Samsung Galaxy S10 Leak Claims Snapdragon 855 And 2Gbps X24 Modem Dynamic Duo

Galaxy S8

We are still waiting for Samsung to officially launch its Galaxy S9 and Galaxy S9 Plus handsets, but be that as it may, there is already chatter about what comes after in the company's flagship smartphone space. The Galaxy S10 rumors have begun in earnest, and word around the online water cooler is that it will wield a Qualcomm Snapdragon 855 SoC (system-on-chip) with a speedy Snapdragon X24 LTE modem.

There is not a whole lot to go on at this early stage. However, a Twitter post by Roland Quandt, an active leaker (or "finder," as he prefers) of unreleased mobile devices claims that Qualcomm's contractors have been chirping about the Snapdragon 855 (SDM855). Assuming the leaked (found) information is accurate, the Snapdragon 855 will be built on a 7-nanometer manufacturing process.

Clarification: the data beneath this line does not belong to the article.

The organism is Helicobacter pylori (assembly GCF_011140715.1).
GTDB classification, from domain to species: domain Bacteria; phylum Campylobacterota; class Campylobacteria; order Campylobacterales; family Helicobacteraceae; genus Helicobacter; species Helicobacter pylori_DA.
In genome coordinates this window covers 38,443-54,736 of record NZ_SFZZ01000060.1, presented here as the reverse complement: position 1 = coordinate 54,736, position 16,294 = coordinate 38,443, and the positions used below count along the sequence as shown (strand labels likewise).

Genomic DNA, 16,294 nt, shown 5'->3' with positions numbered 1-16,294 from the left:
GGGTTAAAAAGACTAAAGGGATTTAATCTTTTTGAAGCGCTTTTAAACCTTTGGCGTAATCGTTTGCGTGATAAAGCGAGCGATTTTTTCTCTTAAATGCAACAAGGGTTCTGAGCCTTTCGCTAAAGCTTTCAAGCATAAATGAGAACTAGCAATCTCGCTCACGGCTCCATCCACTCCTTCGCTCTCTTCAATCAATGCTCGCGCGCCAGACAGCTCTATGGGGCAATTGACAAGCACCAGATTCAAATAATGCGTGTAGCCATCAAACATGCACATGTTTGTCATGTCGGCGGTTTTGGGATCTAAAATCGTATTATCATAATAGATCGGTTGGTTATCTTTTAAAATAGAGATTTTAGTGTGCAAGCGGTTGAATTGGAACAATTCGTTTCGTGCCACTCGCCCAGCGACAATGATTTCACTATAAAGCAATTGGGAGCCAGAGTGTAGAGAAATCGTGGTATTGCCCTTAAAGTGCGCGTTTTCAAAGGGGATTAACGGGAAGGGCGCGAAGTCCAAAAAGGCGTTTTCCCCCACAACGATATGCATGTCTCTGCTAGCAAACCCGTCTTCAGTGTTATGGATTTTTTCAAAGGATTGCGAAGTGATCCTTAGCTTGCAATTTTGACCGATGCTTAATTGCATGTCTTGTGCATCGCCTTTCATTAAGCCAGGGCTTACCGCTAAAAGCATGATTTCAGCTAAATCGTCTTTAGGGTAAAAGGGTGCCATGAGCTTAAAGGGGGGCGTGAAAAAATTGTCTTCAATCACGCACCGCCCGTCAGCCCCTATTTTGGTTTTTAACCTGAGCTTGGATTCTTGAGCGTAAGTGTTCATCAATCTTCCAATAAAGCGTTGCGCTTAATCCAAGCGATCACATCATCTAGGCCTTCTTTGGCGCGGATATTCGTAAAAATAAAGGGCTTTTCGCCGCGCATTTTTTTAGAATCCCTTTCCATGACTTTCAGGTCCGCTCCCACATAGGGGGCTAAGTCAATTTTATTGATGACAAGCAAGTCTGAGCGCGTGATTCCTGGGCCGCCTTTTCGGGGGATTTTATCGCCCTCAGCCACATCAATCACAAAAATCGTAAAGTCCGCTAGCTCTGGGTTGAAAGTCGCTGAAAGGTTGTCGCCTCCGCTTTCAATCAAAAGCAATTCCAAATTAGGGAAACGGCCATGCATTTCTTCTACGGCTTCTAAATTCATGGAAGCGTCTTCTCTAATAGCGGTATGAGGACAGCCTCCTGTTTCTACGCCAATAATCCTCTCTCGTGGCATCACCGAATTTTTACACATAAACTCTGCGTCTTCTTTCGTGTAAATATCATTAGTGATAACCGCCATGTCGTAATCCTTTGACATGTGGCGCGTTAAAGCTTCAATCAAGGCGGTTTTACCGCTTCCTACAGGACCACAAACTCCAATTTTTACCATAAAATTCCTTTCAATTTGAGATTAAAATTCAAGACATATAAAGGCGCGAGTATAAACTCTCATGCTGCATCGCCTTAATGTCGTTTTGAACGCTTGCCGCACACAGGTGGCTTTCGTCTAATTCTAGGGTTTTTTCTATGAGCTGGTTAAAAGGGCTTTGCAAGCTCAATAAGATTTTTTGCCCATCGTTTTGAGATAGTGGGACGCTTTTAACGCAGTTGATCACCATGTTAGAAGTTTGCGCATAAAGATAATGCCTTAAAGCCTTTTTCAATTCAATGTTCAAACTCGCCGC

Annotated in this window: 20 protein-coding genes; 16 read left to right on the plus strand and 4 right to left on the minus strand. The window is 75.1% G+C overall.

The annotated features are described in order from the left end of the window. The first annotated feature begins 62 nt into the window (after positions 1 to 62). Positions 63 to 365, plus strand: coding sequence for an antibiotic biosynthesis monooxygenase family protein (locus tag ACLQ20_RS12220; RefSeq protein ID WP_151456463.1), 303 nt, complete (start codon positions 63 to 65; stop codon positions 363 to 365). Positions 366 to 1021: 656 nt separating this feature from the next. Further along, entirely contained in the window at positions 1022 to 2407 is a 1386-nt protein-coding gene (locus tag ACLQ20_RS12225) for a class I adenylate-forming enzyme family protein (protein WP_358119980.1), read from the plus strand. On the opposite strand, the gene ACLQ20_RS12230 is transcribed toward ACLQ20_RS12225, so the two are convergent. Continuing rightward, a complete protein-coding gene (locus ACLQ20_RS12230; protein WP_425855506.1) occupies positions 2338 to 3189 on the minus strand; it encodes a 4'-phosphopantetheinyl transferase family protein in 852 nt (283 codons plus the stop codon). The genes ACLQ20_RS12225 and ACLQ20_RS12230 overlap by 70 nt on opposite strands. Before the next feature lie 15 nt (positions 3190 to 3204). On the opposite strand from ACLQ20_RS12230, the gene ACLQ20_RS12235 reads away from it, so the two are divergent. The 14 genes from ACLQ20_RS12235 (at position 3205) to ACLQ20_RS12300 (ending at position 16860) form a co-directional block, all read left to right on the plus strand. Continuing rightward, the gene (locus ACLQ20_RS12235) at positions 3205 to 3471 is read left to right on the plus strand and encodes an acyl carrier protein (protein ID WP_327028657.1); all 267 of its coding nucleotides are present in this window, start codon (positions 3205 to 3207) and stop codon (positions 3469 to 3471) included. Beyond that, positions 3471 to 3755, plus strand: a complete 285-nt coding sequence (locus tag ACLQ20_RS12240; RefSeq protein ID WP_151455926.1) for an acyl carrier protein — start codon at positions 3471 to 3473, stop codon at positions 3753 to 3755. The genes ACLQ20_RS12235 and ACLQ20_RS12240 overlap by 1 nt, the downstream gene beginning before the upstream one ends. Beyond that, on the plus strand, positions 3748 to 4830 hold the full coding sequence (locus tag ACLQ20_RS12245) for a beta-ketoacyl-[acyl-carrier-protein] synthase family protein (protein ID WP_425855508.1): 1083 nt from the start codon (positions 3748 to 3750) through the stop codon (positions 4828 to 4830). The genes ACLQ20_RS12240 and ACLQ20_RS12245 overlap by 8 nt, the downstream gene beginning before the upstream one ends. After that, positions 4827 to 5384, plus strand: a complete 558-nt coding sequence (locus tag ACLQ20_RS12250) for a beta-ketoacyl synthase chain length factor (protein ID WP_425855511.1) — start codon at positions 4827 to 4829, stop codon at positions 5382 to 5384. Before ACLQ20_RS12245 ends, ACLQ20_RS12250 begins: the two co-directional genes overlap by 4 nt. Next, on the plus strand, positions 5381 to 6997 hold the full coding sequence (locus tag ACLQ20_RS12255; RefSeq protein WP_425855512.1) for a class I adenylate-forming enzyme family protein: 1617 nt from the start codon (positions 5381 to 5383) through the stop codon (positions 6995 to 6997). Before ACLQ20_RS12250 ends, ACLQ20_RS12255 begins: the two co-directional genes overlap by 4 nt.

Given that the Galaxy S9 is already confirmed to use Qualcomm's Snapdragon 845 SoC, it doesn't take a great leap of faith to assume Samsung's Galaxy S10 will use a Snapdragon 855 chip, assuming neither company throws a curveball in their respective naming schemes. What's interesting, however, is that the Snapdragon will be built on a 7nm manufacturing process. Both the Snapdragon 845 and its predecessor the 835 are 10nm chips. If that's the case, the Snapdragon 855 will very likely be the world's first 7nm SoC.

Another interesting tidbit is that back in December, it was rumored Qualcomm selected TSMC to produce the Snapdragon 855, rather than Samsung. It was also said that TSMC's 7nm process techology would be used to build the successor to Apple's A11 Bionic processor used in the iPhone 8, iPhone 8 Plus, and iPhone X.

As for the Snapdragon X24 LTE modem, that part already exists, and incidentally it's built on a 7nm FinFET process. It's the first LTE modem to support a theoretical maximum download speed of 2 gigabits per second (Gbps), up from the previous generation Snapdragon X20's top speed of 1.2Gbps. It also supports 7x carrier aggregation (downlink) and 4x4 MIMO (with up to five aggregated LTE carriers).

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